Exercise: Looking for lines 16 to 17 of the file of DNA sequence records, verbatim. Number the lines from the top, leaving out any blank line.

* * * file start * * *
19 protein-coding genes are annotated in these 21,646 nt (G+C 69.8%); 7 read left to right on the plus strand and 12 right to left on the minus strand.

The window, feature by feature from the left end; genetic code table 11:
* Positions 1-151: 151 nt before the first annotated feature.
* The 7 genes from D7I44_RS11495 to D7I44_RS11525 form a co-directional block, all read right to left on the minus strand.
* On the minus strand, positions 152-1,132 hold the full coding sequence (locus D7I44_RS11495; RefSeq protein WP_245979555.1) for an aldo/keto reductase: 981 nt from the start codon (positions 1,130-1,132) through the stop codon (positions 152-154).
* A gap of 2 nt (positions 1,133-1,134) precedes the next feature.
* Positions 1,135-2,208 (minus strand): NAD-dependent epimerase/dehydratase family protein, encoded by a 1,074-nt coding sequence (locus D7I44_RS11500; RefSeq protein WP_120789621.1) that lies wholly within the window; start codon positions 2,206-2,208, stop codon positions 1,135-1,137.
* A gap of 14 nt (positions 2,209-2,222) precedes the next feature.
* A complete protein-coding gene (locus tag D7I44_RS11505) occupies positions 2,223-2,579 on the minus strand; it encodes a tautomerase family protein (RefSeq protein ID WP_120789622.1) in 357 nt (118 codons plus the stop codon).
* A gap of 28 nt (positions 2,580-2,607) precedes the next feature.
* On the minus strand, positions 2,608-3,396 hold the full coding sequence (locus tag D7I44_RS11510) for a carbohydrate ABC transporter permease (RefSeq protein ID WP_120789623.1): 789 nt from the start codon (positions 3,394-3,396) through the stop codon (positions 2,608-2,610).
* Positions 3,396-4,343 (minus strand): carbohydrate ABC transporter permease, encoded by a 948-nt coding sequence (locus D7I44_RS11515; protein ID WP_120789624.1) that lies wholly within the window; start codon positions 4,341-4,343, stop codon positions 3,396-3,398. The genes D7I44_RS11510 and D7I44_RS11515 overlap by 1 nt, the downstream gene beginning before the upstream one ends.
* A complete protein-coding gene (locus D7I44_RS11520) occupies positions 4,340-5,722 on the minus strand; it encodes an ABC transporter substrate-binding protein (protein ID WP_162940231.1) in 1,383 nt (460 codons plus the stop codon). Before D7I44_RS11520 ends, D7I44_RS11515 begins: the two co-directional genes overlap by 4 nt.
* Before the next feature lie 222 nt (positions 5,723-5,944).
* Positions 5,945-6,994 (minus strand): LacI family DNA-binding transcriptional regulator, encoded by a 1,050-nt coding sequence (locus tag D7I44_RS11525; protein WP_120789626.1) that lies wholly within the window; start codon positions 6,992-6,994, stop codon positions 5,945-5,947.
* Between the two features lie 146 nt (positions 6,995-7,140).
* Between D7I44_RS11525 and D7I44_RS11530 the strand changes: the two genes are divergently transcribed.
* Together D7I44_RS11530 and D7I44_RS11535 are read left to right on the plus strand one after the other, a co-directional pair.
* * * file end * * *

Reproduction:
* Between the two features lie 146 nt (positions 6,995-7,140).
* Between D7I44_RS11525 and D7I44_RS11530 the strand changes: the two genes are divergently transcribed.